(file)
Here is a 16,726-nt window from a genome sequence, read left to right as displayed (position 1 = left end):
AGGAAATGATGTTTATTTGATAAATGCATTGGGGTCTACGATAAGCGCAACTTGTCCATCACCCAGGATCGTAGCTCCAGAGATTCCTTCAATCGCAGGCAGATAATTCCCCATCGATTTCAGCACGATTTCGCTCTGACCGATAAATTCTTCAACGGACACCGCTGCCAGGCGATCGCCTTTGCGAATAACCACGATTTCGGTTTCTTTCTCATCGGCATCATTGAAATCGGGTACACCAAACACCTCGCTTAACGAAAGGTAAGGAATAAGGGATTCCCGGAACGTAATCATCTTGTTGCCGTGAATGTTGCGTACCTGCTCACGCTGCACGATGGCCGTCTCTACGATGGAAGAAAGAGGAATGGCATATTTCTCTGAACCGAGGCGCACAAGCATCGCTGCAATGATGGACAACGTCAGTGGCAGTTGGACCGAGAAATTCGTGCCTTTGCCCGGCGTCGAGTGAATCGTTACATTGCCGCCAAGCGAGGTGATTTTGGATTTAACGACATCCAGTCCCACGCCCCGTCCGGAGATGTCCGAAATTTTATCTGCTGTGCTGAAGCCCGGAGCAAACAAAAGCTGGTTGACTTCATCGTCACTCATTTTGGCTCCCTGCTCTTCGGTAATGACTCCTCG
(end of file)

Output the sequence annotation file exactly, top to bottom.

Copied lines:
Here is a 16,726-nt window from a genome sequence, read left to right as displayed (position 1 = left end):
AGGAAATGATGTTTATTTGATAAATGCATTGGGGTCTACGATAAGCGCAACTTGTCCATCACCCAGGATCGTAGCTCCAGAGATTCCTTCAATCGCAGGCAGATAATTCCCCATCGATTTCAGCACGATTTCGCTCTGACCGATAAATTCTTCAACGGACACCGCTGCCAGGCGATCGCCTTTGCGAATAACCACGATTTCGGTTTCTTTCTCATCGGCATCATTGAAATCGGGTACACCAAACACCTCGCTTAACGAAAGGTAAGGAATAAGGGATTCCCGGAACGTAATCATCTTGTTGCCGTGAATGTTGCGTACCTGCTCACGCTGCACGATGGCCGTCTCTACGATGGAAGAAAGAGGAATGGCATATTTCTCTGAACCGAGGCGCACAAGCATCGCTGCAATGATGGACAACGTCAGTGGCAGTTGGACCGAGAAATTCGTGCCTTTGCCCGGCGTCGAGTGAATCGTTACATTGCCGCCAAGCGAGGTGATTTTGGATTTAACGACATCCAGTCCCACGCCCCGTCCGGAGATGTCCGAAATTTTATCTGCTGTGCTGAAGCCCGGAGCAAACAAAAGCTGGTTGACTTCATCGTCACTCATTTTGGCTCCCTGCTCTTCGGTAATGACTCCTCG